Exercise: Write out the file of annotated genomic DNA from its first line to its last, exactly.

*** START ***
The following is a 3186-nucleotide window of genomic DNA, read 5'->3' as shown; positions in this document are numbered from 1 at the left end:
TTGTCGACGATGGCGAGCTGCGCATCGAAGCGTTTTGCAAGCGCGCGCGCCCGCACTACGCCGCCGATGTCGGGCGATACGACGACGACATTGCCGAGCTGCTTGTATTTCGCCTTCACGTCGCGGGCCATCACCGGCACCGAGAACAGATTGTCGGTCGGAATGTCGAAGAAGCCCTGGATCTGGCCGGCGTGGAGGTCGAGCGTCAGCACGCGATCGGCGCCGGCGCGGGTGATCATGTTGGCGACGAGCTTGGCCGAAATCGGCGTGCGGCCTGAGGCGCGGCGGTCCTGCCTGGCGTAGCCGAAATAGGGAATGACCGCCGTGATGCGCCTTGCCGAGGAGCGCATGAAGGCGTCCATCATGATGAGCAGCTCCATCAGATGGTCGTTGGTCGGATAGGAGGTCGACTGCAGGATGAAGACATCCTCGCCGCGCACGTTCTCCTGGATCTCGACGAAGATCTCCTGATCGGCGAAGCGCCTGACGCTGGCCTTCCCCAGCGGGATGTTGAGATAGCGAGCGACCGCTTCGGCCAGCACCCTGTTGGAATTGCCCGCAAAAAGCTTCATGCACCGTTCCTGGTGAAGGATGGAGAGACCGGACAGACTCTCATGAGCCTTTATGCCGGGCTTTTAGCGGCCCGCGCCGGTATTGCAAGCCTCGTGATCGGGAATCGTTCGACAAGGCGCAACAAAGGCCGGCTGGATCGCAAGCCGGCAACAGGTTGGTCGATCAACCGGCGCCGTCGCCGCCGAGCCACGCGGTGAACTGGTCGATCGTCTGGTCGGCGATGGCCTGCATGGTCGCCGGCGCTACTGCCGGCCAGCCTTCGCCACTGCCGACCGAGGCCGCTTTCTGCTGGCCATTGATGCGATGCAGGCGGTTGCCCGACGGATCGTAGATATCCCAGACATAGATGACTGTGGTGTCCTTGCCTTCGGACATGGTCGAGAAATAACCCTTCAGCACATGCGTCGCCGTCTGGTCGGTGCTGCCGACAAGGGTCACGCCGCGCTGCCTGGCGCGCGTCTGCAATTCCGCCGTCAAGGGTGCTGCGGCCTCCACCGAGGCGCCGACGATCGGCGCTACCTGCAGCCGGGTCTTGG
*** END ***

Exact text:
The following is a 3186-nucleotide window of genomic DNA, read 5'->3' as shown; positions in this document are numbered from 1 at the left end:
TTGTCGACGATGGCGAGCTGCGCATCGAAGCGTTTTGCAAGCGCGCGCGCCCGCACTACGCCGCCGATGTCGGGCGATACGACGACGACATTGCCGAGCTGCTTGTATTTCGCCTTCACGTCGCGGGCCATCACCGGCACCGAGAACAGATTGTCGGTCGGAATGTCGAAGAAGCCCTGGATCTGGCCGGCGTGGAGGTCGAGCGTCAGCACGCGATCGGCGCCGGCGCGGGTGATCATGTTGGCGACGAGCTTGGCCGAAATCGGCGTGCGGCCTGAGGCGCGGCGGTCCTGCCTGGCGTAGCCGAAATAGGGAATGACCGCCGTGATGCGCCTTGCCGAGGAGCGCATGAAGGCGTCCATCATGATGAGCAGCTCCATCAGATGGTCGTTGGTCGGATAGGAGGTCGACTGCAGGATGAAGACATCCTCGCCGCGCACGTTCTCCTGGATCTCGACGAAGATCTCCTGATCGGCGAAGCGCCTGACGCTGGCCTTCCCCAGCGGGATGTTGAGATAGCGAGCGACCGCTTCGGCCAGCACCCTGTTGGAATTGCCCGCAAAAAGCTTCATGCACCGTTCCTGGTGAAGGATGGAGAGACCGGACAGACTCTCATGAGCCTTTATGCCGGGCTTTTAGCGGCCCGCGCCGGTATTGCAAGCCTCGTGATCGGGAATCGTTCGACAAGGCGCAACAAAGGCCGGCTGGATCGCAAGCCGGCAACAGGTTGGTCGATCAACCGGCGCCGTCGCCGCCGAGCCACGCGGTGAACTGGTCGATCGTCTGGTCGGCGATGGCCTGCATGGTCGCCGGCGCTACTGCCGGCCAGCCTTCGCCACTGCCGACCGAGGCCGCTTTCTGCTGGCCATTGATGCGATGCAGGCGGTTGCCCGACGGATCGTAGATATCCCAGACATAGATGACTGTGGTGTCCTTGCCTTCGGACATGGTCGAGAAATAACCCTTCAGCACATGCGTCGCCGTCTGGTCGGTGCTGCCGACAAGGGTCACGCCGCGCTGCCTGGCGCGCGTCTGCAATTCCGCCGTCAAGGGTGCTGCGGCCTCCACCGAGGCGCCGACGATCGGCGCTACCTGCAGCCGGGTCTTGG